This afternoon, the kids and I went to Goodwill to work on their Halloween costumes.
You may think that the afternoon of a holiday is a bit late to be planning, but some people function best under pressure and with an external deadline, rather than an arbitrary inner one. Also, I’ve always found that if you wait late enough, you avoid those really long lines. My last excuse is that we’re still adjusting back to this Very Expensive place we call home, and end-of-the-month holidays aren‘t always easy.
“Aha!” you’re thinking. “Ms Nomad is getting greedy and materialistic, now that she’s back in the land of Retail Therapy.”
Well you’re wrong. First of all, I was always greedy and materialistic. Secondly, it is a special situation. We’ve just changed climates in a rather dramatic way. We were a family of shorts and t-shirts and sandals. This morning, instead of it being 40 degrees Celsius (about 104 F) it was 40 degrees Fahrenheit–a tad chilly for us Saharans.
I’m not crafty, as you may already know. I don’t sew, as I may have mentioned. So, with a fine exhibition of foresight and organizational skills, we headed off to our local Goodwill two hours before costumes were needed, where I experienced something new–sticker shock. I was envisioning picking up a vest for Abel’s pirate costume for 50 cents, maybe an entire ninja outfit for $2. Wrong, wrong, wrong! Vests were $4; velvet pants (for squires/pirates/Elizabethan gentleman) were $5. Yikes!
I did find a burgundy velvet fitted jacket with many gold buttons and a kicky little back pleat. It’s the sort of thing other people, ones you see on downtown streets or in films of old Bob Dylan concerts, find at Goodwill, so I was quite happy with it. It instantly transformed Abel into a sort of gentleman-pirate. $1.50 got us an eyepatch and large gold clip-on earring. Elliot kept saying, “From the back, Abel looks like a businessman.” On what planet? I wondered to myself.
Ilsa was easy. (I know this won’t last) She wanted to be a spy. All she needed was face-paint to blacken her cheeks and some black tights, which cost, of course, $5.
Elliot was, naturally, the hardest. He’s in Jr. Hi now, so it comes with the territory. He wanted to be a knight, but the only armour we could find was made for a five-year-old. Elliot is 12. We put him in a tunic, bought him black velvet pants (they’re girls but shhh!! Don’t let on! He doesn’t realize it yet) and strapped on the sword. He was supposed to be a medieval squire, but I think several mistook him for a pirate. Oh well.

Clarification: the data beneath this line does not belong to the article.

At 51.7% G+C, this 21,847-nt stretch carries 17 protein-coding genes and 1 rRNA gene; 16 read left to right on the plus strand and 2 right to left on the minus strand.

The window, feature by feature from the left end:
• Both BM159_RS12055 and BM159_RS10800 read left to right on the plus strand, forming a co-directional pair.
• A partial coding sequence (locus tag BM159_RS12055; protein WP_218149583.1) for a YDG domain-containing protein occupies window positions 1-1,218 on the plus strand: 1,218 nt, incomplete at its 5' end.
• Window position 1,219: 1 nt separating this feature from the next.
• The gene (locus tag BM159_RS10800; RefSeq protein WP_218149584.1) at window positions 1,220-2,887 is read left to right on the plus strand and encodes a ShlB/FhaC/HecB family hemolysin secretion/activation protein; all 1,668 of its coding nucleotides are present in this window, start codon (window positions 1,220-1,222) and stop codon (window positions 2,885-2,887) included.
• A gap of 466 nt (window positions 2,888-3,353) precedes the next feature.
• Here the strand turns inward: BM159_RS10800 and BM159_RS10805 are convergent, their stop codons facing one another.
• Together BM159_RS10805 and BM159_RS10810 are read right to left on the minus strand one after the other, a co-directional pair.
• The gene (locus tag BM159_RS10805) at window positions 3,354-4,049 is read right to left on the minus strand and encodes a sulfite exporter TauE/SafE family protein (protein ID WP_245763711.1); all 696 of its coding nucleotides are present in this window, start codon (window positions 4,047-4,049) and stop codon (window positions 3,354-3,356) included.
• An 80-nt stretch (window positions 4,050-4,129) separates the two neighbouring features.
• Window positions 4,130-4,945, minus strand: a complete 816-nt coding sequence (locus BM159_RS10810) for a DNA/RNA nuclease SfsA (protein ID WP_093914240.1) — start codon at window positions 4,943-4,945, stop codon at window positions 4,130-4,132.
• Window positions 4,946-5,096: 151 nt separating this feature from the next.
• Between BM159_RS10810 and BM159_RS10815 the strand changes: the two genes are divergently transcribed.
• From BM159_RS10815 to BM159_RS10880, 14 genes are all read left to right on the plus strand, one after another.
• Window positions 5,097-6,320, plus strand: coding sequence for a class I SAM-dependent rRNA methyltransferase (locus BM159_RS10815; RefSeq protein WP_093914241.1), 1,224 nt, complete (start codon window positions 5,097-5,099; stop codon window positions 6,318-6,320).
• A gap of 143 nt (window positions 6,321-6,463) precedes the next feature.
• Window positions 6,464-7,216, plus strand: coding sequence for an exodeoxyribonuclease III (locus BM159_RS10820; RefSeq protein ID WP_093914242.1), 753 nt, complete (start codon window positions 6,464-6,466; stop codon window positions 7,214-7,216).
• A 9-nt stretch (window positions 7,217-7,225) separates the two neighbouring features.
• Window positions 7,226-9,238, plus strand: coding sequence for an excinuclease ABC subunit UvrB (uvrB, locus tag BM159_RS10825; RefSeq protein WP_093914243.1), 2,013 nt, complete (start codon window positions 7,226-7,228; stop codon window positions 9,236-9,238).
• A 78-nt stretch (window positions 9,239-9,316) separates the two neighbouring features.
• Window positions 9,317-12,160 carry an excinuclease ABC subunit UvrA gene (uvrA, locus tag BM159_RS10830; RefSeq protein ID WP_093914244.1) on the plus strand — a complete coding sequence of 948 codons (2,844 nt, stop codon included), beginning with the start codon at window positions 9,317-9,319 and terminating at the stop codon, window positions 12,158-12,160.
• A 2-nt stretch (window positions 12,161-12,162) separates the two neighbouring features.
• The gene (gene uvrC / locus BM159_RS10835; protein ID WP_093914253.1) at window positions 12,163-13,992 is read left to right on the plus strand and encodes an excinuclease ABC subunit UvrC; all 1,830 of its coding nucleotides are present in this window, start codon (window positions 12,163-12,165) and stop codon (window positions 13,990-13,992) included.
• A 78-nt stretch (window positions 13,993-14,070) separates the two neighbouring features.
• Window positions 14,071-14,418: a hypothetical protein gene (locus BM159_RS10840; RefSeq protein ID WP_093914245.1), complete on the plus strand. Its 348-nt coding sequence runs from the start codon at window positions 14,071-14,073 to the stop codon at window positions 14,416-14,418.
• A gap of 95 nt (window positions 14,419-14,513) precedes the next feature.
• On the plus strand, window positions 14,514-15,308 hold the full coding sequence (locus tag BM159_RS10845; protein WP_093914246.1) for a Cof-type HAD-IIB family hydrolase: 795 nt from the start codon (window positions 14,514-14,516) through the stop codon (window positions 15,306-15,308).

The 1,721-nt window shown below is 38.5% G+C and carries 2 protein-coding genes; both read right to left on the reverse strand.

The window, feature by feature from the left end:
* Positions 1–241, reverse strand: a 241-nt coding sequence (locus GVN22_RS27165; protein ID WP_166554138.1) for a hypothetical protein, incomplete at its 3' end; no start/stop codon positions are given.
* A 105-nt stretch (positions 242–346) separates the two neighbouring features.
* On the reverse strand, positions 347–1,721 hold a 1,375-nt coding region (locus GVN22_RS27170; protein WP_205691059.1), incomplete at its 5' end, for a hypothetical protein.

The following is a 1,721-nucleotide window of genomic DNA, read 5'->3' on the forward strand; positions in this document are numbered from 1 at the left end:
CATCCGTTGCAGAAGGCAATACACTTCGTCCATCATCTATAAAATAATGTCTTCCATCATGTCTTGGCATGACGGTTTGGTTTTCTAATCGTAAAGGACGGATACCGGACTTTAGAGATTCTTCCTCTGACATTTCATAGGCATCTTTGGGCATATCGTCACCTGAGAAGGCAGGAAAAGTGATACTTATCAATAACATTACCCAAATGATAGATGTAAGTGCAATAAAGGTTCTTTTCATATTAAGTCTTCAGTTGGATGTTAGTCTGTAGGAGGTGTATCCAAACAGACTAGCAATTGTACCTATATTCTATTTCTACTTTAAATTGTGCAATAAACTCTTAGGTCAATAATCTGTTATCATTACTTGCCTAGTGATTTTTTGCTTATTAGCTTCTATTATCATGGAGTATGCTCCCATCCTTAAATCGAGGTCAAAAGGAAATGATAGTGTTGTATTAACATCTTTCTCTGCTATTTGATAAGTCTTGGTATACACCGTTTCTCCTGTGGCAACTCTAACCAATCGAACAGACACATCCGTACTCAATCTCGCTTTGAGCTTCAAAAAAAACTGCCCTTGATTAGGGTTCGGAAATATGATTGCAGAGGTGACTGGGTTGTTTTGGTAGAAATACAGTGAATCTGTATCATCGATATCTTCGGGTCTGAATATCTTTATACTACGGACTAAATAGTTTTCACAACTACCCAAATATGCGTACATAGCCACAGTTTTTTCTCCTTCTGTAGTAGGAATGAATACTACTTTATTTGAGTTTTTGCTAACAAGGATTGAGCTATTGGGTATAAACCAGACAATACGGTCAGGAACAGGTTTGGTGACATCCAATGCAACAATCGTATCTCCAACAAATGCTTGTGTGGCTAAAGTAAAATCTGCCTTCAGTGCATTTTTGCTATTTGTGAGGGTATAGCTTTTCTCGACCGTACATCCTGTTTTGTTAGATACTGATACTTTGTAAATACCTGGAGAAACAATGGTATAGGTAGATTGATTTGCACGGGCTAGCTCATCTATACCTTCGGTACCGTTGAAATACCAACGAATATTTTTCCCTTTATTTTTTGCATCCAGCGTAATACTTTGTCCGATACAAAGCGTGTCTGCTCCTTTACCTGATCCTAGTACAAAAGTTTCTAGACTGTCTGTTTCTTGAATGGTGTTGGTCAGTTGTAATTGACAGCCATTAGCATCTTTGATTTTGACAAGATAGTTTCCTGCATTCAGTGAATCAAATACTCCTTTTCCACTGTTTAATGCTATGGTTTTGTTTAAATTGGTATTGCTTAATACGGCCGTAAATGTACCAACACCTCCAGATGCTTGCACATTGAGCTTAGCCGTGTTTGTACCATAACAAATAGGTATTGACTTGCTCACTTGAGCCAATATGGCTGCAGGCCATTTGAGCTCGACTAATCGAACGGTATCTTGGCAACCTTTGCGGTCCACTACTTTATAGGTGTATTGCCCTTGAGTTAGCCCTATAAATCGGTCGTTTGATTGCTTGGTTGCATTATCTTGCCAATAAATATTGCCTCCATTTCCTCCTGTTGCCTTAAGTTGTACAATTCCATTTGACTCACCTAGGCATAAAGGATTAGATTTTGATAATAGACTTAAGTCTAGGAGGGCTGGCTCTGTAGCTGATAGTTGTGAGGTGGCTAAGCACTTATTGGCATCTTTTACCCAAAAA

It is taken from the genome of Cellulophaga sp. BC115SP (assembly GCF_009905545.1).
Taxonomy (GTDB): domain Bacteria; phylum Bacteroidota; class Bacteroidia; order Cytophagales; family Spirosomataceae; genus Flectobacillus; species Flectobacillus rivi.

It was the kids’ first time trick-or-treating. The last time we were in a place that celebrated Halloween, the twins were 3. I think we took them next door, but that was about it, and they certainly didn’t remember it. The French have Carnival in February, where the kids get to dress up but don’t get candy.
We set out in the cool evening air, carrying Starbucks bags. At first the kids were shy and felt silly, and fought about who had to ring the door bell. That soon changed. They loved the house where the woman was dressed as the Grim Reaper and clawed at the air near their faces. Her husband slumped as a scarecrow that didn’t move even when poked until suddenly, he sat up!
They couldn’t believe all the candy. And really, they’re right to be astonished. What other day exists anywhere when, by the simple act of dressing up and knocking on strangers’ doors, do they get huge smiles, compliments, and armloads of really fun American candy? They would say Thank You and Happy Halloween and then scamper down the driveways, unable to contain their glee, pulling open their bags and comparing. They would give me this look of mischievous disbelief, as if they had really pulled one over on the neighbors and managed to trick them into this unexpected benevolence.
Tomorrow is Toussaint, All Saints’ Day, and a holiday in France. In fact, French kids are on holiday all week, a fact which is helping us get caught up here. We are still in our first week of school, but are finding we can double up some days and still get it all done and have time to visit Goodwill and daub faces with black paint and make my favorite pumpkin cookies and go for walks in the invigorating air, scuffling through the leaves.
Pictures tomorrow!

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